Despite record, Illinois is showing some promising signs defensively
You probably didn’t believe him.
Based on what we’ve seen out of Champaign in the past, you probably scratched your head and raised your eyebrow when Mike Riley said that Illinois had one of the top defensive lines around.
“Their defensive front is the best one that we will face so far,” Riley said. “They have two defensive ends that are good, they have defensive tackles that are good. Their front will be tough.”
That front is comprised of four seniors, Dawuane Smoot, Chunky Clements, Gimel President and Carroll Phillips, and has been dominant for most of the year. They’ve combined for 20.5 of the team’s 37 tackles for loss. Though Smoot has yet to record a sack this year, the remaining trio have tallied 8.5 sacks.
But what could they do against a balanced B1G offense? They were likely to stoop back into their old ways and get steamrolled by an offense that has become one of the most efficient units in the conference.
Riley was right. The defensive is tough. And they were good last weekend, too.
Last Saturday, Illinois held Nebraska to 10 points and 89 rushing yards through the first three quarters. The Illini tallied 5.0 tackles for loss, with Smoot accounting for 1.5. After the game, defensive coordinator Hardy Nickerson praised the way his group played for most of the contest.
“For the most part, we were pretty solid in the run game. The exception was that one run at the end that kind of threw everything out of whack,” Nickerson said. “We were giving up 2.9 yards per carry until then, which is pretty good.”
Go back and watch Illinois’ defense for three quarters in that game. Nebraska couldn’t run between the hashes for most of the afternoon. Chunky Clements and Dawaune Smoot were getting a strong push against the offensive line through most of the game. Against one of the most balanced and unpredictable offenses in the B1G, the Illini were holding the Huskers to just 140 yards on the ground midway through the fourth quarter, more than 100 yards below their average.
And then Newby broke free for a 63-yard run to the end zone. Just like three weeks earlier when Elijah Hood sprinted 62 yards in the fourth quarter to give North Carolina a 45-23 advantage and seal the win. Until that time, the Tar Heels only earned 122 rushing yards.
Fourth quarters have been detrimental for Illinois through four games this season. For 45 minutes each game, the Illini have been superb at defending the run, only to surrender big plays and mass yardage in the final period.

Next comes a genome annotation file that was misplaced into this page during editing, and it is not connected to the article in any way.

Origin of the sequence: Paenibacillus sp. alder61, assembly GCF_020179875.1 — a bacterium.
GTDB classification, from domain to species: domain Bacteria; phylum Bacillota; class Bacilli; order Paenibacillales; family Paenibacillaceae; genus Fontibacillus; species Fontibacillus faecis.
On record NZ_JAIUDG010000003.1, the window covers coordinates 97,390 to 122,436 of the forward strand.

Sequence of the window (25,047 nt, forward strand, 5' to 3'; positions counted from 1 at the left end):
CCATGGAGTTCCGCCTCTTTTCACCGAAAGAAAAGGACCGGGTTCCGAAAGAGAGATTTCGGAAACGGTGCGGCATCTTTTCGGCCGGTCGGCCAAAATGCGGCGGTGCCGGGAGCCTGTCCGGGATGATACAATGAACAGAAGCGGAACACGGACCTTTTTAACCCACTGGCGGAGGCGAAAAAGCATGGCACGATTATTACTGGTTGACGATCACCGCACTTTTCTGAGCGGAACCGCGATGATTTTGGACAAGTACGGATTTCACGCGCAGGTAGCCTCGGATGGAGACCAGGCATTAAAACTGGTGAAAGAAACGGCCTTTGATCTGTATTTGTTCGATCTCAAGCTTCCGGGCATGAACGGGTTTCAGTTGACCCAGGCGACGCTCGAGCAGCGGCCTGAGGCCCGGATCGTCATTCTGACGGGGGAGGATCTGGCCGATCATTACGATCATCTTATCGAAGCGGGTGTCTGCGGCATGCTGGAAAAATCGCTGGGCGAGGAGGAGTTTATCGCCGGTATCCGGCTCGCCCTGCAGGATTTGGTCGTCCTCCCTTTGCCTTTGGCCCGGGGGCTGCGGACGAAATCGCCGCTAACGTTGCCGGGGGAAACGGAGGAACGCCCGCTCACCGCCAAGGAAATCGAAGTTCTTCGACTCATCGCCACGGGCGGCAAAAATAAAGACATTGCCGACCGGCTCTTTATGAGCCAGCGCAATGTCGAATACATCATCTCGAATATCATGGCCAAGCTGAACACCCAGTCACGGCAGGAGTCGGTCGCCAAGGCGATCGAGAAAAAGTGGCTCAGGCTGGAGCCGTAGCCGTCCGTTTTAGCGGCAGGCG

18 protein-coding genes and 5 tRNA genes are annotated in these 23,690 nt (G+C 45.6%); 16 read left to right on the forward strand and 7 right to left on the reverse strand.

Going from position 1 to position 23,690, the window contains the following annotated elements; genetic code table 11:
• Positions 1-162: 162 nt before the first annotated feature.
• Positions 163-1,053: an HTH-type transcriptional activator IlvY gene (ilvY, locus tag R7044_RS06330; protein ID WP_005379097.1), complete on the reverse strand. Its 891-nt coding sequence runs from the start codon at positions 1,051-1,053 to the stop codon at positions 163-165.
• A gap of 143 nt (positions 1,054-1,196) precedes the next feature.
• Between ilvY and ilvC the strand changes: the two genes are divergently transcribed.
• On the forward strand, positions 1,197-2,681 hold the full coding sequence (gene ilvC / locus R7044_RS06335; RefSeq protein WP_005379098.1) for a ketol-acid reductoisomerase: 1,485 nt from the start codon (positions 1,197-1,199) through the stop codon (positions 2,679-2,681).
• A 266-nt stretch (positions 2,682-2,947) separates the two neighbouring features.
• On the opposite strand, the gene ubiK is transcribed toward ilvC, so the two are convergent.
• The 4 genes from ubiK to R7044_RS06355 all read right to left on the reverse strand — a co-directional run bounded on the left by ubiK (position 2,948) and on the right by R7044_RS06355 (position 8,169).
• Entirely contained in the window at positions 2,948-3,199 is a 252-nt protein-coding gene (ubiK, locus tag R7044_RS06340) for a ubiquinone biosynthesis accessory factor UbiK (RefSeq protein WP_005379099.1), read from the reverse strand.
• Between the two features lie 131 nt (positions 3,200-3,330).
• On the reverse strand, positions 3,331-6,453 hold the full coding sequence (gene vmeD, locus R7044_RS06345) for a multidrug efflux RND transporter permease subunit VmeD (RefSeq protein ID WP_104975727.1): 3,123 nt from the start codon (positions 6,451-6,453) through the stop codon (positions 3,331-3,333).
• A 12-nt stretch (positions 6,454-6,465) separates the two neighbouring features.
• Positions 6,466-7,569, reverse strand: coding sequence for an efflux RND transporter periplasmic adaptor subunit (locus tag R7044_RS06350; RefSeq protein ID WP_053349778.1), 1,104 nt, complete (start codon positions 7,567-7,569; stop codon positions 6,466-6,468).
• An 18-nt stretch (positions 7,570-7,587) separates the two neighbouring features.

How good have they been?
The Illini have surrendered 677 yards on the ground this season. Of that total, 280 of those rushing yards have come in the fourth quarter. That’s right, 41 percent of the opponent’s rushing totals have come in the final fifteen minutes. If you just look at quarters one through three, they’re allowing 99.3 yards per contest.
So, why the numbers may not look much different than they did over the past few seasons, there’s certainly some progress that’s being made. This isn’t a team that’s being eviscerated on the ground. Opponents aren’t running the football quite as freely as they have before. Though it hasn’t translated to wins, it’s a good sign so early into the Smith era.
It all depends on perspective.
You could say that Illinois has been a few plays away from an entirely different season. Or, you could say that the Illini can’t close. Whatever your viewpoint, you can’t deny the defense is looking better – a lot better – under Smith. Most of that praise should go to the senior-laden front.
The Illini have been really good at the line of scrimmage. They’ve clogged the middle of the field, making it difficult for teams to run between the tackles, at least for a majority of the game. They’ve disrupted the backfield frequently and have become proficient at pursuing the quarterback.
Against North Carolina, they trampled the offensive line in the second quarter, brought down the running back and recorded a safety to close a 24-14 deficit into a one-possession game.
On a 3rd-and-long late in the third quarter against Nebraska, the Illini were able to break through the Huskers offensive line and Clements did an incredible job chasing down Tommy Armstrong, Jr. from across the field. His speed and effort to catch and bring down the quarterback was praised by many as the type of play that would be seen on Sunday afternoons.
Unfortunately on that play the senior defensive tackle got caught with his hands too high and was flagged for a horse-collar that kept the Nebraska drive alive. A pass interference penalty on fourth down later in that possession aided a Husker touchdown that gave them a 17-16 lead.
Those type of mistakes have been critical against the Illini. In the fourth quarter, Illinois has made some costly mistakes that have been the difference between 1-3 and potentially 3-1. Did I mention those 60-plus yard runs given up in the final period?
Sure, those problems are frustrating, but progress is being made.
Nobody expected for Smith to come in, snap his fingers and instantly turn Illinois into a power. He was an excellent hire for the program, but he’s not a magician. He can’t just start pulling wins out of a hat.
He’s taken care of what he can control. That’s been utilizing the talent his team has. Smith has combined his 22 years of NFL experience – 11 as a head coach, 11 as a defensive assistant in several capacities – with an NFL-studded defensive line and has developed a unit that can efficiently stop the run.
When Illinois is able to correct some of those late game-lapses, more tallies will start to add up in the ‘W’ column. The Illini defense has dramatically improved on what we’ve seen in the recent past, even if they are only 1-3 on the year.
At least teams are running away with wins anymore.